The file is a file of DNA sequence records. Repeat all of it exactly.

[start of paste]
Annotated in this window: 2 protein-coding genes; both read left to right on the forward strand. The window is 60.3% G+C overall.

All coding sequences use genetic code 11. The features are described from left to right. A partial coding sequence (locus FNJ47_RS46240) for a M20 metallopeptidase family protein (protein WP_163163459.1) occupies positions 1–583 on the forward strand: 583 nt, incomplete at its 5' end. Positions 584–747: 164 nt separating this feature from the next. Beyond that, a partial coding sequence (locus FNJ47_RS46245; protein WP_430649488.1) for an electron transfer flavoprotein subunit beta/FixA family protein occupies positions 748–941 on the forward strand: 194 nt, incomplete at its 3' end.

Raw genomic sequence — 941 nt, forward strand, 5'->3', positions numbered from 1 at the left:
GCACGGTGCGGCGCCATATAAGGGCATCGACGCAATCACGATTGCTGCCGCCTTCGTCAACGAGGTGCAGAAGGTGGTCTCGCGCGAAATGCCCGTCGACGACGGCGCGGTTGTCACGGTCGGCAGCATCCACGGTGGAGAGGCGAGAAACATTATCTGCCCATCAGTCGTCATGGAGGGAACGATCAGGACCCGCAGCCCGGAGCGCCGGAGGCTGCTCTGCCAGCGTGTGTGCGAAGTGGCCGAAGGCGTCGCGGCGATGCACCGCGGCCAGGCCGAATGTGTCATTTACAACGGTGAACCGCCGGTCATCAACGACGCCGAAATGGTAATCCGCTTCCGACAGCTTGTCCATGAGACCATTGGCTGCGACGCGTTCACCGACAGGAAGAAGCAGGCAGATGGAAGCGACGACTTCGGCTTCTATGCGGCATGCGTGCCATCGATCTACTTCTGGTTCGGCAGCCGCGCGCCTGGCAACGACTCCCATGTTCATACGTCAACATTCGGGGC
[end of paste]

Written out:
Annotated in this window: 2 protein-coding genes; both read left to right on the forward strand. The window is 60.3% G+C overall.

All coding sequences use genetic code 11. The features are described from left to right. A partial coding sequence (locus FNJ47_RS46240) for a M20 metallopeptidase family protein (protein WP_163163459.1) occupies positions 1–583 on the forward strand: 583 nt, incomplete at its 5' end. Positions 584–747: 164 nt separating this feature from the next. Beyond that, a partial coding sequence (locus FNJ47_RS46245; protein WP_430649488.1) for an electron transfer flavoprotein subunit beta/FixA family protein occupies positions 748–941 on the forward strand: 194 nt, incomplete at its 3' end.

Raw genomic sequence — 941 nt, forward strand, 5'->3', positions numbered from 1 at the left:
GCACGGTGCGGCGCCATATAAGGGCATCGACGCAATCACGATTGCTGCCGCCTTCGTCAACGAGGTGCAGAAGGTGGTCTCGCGCGAAATGCCCGTCGACGACGGCGCGGTTGTCACGGTCGGCAGCATCCACGGTGGAGAGGCGAGAAACATTATCTGCCCATCAGTCGTCATGGAGGGAACGATCAGGACCCGCAGCCCGGAGCGCCGGAGGCTGCTCTGCCAGCGTGTGTGCGAAGTGGCCGAAGGCGTCGCGGCGATGCACCGCGGCCAGGCCGAATGTGTCATTTACAACGGTGAACCGCCGGTCATCAACGACGCCGAAATGGTAATCCGCTTCCGACAGCTTGTCCATGAGACCATTGGCTGCGACGCGTTCACCGACAGGAAGAAGCAGGCAGATGGAAGCGACGACTTCGGCTTCTATGCGGCATGCGTGCCATCGATCTACTTCTGGTTCGGCAGCCGCGCGCCTGGCAACGACTCCCATGTTCATACGTCAACATTCGGGGC